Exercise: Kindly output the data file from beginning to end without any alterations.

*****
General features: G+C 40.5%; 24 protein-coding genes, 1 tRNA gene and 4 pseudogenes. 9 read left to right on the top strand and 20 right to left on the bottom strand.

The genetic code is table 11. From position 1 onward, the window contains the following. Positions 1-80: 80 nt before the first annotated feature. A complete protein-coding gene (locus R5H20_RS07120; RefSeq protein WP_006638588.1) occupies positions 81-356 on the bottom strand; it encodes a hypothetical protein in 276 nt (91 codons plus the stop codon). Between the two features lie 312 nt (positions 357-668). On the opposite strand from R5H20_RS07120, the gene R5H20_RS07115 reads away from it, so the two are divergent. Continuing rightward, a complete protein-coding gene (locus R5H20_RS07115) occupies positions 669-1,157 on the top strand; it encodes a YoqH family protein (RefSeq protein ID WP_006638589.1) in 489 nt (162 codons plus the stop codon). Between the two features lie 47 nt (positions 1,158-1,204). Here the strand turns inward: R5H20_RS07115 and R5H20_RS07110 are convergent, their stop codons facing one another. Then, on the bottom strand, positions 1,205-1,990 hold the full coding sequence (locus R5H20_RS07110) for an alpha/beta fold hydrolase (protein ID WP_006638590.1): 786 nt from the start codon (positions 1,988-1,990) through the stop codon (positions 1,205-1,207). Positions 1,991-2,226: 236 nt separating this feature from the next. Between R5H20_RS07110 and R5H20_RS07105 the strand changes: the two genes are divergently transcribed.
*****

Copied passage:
General features: G+C 40.5%; 24 protein-coding genes, 1 tRNA gene and 4 pseudogenes. 9 read left to right on the top strand and 20 right to left on the bottom strand.

The genetic code is table 11. From position 1 onward, the window contains the following. Positions 1-80: 80 nt before the first annotated feature. A complete protein-coding gene (locus R5H20_RS07120; RefSeq protein WP_006638588.1) occupies positions 81-356 on the bottom strand; it encodes a hypothetical protein in 276 nt (91 codons plus the stop codon). Between the two features lie 312 nt (positions 357-668). On the opposite strand from R5H20_RS07120, the gene R5H20_RS07115 reads away from it, so the two are divergent. Continuing rightward, a complete protein-coding gene (locus R5H20_RS07115) occupies positions 669-1,157 on the top strand; it encodes a YoqH family protein (RefSeq protein ID WP_006638589.1) in 489 nt (162 codons plus the stop codon). Between the two features lie 47 nt (positions 1,158-1,204). Here the strand turns inward: R5H20_RS07115 and R5H20_RS07110 are convergent, their stop codons facing one another. Then, on the bottom strand, positions 1,205-1,990 hold the full coding sequence (locus R5H20_RS07110) for an alpha/beta fold hydrolase (protein ID WP_006638590.1): 786 nt from the start codon (positions 1,988-1,990) through the stop codon (positions 1,205-1,207). Positions 1,991-2,226: 236 nt separating this feature from the next. Between R5H20_RS07110 and R5H20_RS07105 the strand changes: the two genes are divergently transcribed.